BBQ Rush might be the only restaurant in Tucson where you can order spicy ground beef samosas to go with your barbecue brisket plate.

The brick-and-mortar eatery at the Lazydays KOA RV resort, 5151 S. Country Club Road, has all the usual suspects that you’d find at a traditional barbecue joint: St. Louis-style ribs with meat that falls off the bone; a smoked sausage meal with baked beans and coleslaw; chicken wings dished out with your choice of dipping sauces.

“Delicious barbecue begins with only the finest ingredients,” the restaurant’s website proudly proclaims.

In recent weeks, owner Jason Scott has added a second menu of Indian dishes to BBQ Rush’s list of offerings, one that includes tandoori chicken, beef and vegan samosas and paneer tikka masala.

The new options are the result of a collaboration between Scott and Roop Singh, owner of the Twisted Tandoor brand in Tucson.

“It sounds weird, but it works,” Scott said. “There are a surprising amount of similarities between the two. They are both super-savory types of food.”

Mixing barbecue and Indian cuisine was an idea born from friendship.

Scott and Singh have known each other for years.

Scott met Roop Singh and Roop’s late husband, Mukhi Singh, when BBQ Rush and Twisted Tandoor were both food trucks.

Mukhi Singh, a well-liked and well-respected member of the food truck community, moved to Tucson with his family from California in 2001. They launched the Twisted Tandoor in 2012.

“We all looked up to Mukhi,” Scott said. “He was like my mentor. He would give us all advice. He’d tell us we needed to find two spots a day, one for lunch and for dinner, and shoot for $1,000-$1,500 every night.”

Tragedy struck when Mukhi Singh died from a heart attack in 2015, hours before the Singhs were set to open their own brick-and-mortar restaurant on East Limberlost Drive.

Roop Singh has dabbled in bringing the Twisted Tandoor back in the years since, as a food truck, a catering business and as a short-lived collaboration with JAM Culinary Concepts, the company behind area restaurants Vero Amore and Noble Hops.

She had been using BBQ Rush’s kitchen as a commissary for catering gigs for several months when Scott asked if she’d like to sell her food in-house.

Scott said Mukhi Singh was the inspiration.

“He always wanted to mix barbecue and Indian food,” Scott said. “He used to collaborate with another barbecue food truck, do Indian food at that owner’s restaurant in Pinetop. I was going to start showing him how to smoke certain meats before he died.”

For Roop Singh, the decision was easy.

“There is no stress working with Jason,” she said. “It is always easier having a partner than trying to do everything on your own.”

Scott invested more than $11,000 in a new kitchen line for Roop Singh, where she can, among other culinary pursuits, make the sauce for the tikka masala and beef stuffing for the samosas.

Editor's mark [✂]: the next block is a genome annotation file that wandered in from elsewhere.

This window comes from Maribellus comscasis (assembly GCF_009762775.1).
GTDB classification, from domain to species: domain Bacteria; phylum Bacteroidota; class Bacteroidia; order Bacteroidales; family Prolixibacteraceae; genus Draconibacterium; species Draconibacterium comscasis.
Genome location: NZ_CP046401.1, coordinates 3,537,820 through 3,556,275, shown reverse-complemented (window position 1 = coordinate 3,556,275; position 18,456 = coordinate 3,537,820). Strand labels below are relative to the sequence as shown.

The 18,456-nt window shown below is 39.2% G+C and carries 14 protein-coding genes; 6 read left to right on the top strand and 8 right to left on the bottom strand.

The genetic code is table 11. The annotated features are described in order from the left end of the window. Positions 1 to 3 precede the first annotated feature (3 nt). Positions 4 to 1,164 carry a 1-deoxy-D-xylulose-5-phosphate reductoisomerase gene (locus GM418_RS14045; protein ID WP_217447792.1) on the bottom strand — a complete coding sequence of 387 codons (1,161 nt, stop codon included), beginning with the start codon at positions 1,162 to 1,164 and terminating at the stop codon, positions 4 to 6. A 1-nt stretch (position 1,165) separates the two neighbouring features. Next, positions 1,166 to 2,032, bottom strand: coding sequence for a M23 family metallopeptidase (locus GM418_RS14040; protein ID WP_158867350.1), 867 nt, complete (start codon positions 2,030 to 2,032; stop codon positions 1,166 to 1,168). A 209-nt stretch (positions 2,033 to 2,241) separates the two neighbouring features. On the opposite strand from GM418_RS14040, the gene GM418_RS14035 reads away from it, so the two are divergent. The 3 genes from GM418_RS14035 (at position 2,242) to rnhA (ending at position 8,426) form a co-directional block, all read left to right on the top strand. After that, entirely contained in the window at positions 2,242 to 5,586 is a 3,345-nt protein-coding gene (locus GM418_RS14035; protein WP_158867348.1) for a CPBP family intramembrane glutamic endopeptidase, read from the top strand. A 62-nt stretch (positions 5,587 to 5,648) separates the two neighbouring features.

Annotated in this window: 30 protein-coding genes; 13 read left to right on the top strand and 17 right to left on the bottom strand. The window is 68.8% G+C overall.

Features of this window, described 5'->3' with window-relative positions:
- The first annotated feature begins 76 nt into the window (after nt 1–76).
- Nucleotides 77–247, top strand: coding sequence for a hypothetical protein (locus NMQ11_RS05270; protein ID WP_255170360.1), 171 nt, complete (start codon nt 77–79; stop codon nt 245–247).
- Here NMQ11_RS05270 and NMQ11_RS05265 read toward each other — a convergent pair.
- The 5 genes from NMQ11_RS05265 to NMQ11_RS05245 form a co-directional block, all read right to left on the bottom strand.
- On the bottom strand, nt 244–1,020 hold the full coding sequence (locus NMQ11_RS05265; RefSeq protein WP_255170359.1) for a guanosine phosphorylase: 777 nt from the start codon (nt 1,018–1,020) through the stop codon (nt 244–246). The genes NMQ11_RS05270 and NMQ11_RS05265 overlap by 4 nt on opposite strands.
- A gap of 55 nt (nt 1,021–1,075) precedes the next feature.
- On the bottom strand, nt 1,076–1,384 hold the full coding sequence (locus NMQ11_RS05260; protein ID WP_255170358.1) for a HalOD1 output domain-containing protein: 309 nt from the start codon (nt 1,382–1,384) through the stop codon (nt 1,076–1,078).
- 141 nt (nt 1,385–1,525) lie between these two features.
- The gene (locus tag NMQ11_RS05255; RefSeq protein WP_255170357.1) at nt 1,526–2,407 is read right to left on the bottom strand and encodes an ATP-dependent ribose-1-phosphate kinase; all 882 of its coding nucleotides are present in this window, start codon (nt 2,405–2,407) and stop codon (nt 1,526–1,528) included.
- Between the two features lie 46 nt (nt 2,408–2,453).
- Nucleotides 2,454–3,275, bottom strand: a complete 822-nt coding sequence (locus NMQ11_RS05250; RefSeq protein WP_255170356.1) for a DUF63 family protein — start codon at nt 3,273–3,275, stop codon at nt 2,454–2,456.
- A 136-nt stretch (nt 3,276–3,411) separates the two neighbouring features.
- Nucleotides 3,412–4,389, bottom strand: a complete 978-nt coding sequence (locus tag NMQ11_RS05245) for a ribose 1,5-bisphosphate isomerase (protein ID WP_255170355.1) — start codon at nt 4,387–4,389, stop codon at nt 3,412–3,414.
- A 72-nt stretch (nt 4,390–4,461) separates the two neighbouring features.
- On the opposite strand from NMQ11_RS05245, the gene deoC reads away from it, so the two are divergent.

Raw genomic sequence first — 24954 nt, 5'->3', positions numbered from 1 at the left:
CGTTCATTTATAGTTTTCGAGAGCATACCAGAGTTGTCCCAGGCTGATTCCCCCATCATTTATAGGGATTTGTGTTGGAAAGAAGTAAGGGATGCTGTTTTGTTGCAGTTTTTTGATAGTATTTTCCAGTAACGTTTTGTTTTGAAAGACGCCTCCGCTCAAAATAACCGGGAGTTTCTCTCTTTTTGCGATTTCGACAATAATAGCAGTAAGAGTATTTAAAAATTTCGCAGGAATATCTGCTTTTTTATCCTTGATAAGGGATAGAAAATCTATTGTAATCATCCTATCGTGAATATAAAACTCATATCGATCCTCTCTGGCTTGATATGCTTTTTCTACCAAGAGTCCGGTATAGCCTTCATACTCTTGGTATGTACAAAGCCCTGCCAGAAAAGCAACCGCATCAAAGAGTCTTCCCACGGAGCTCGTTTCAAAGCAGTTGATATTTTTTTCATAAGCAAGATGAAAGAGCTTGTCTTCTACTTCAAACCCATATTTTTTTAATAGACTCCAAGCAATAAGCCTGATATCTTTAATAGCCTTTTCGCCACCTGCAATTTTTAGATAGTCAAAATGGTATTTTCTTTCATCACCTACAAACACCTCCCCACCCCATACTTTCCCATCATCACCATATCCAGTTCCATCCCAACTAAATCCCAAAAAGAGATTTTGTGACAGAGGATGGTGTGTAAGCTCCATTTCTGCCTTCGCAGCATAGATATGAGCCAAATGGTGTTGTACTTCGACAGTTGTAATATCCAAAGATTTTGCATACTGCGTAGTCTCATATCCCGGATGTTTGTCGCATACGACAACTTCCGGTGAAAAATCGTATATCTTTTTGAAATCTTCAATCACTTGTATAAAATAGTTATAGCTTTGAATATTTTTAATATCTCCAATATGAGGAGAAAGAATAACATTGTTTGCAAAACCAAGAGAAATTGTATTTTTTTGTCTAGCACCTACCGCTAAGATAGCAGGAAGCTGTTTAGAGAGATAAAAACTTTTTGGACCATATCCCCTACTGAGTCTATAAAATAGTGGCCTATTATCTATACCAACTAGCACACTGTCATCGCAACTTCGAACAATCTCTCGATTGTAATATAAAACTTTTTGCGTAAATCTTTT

Singh has trained Scott’s kitchen staff to assemble the plates using her prepared ingredients.

“It is cooked the way I would eat it,” she said. “I don’t like to take shortcuts.”

Scott said the collaboration has been beneficial for both parties from the get-go.

“Roop has 5,000 followers on Facebook,” he said. “When she posted she was making her food here, people started coming. Customers are traveling from the north side of Tucson to have Indian food. Then they come back next week and have barbecue.”

Singh said the differences in cuisine also benefit the people who stay at the RV resort.

BBQ Rush is open to the public, but many of the customers are from the park, Scott said. Most swing through the restaurant in the early evening, from 5 to 8 p.m.

“I don’t think they want to eat barbecue twice a day, every day,” Singh said. “It is nice for them to have a variety, so they don’t have to venture out.”

Plus, Scott said, Singh’s vegan options, the chana masala and a peas-and-potatoes samosa dish, serve a previously untapped audience for BBQ Rush.

“As a barbecue restaurant, we don’t generally cater to that crowd,” he said.

Scott said once Singh is completely settled, he’d like to start working on fusing more Indian, barbecue and Mexican dishes, with items like chicken tikka burros and tacos.

The two have discussed possibly opening a second location in midtown Tucson where they can create a full fusion menu.

“Whenever Roop is here, all the kitchen staff does is eat,” Scott said. “She is always trying out new things on us.”

Contact reporter Gerald M. Gay at or 573-4679.


Gerald received his journalism degree from the University of Maryland. He has been with the Star for 16 years and has covered a variety of beats. Currently, he divides his time between the presentation desk and as a member of the digital team.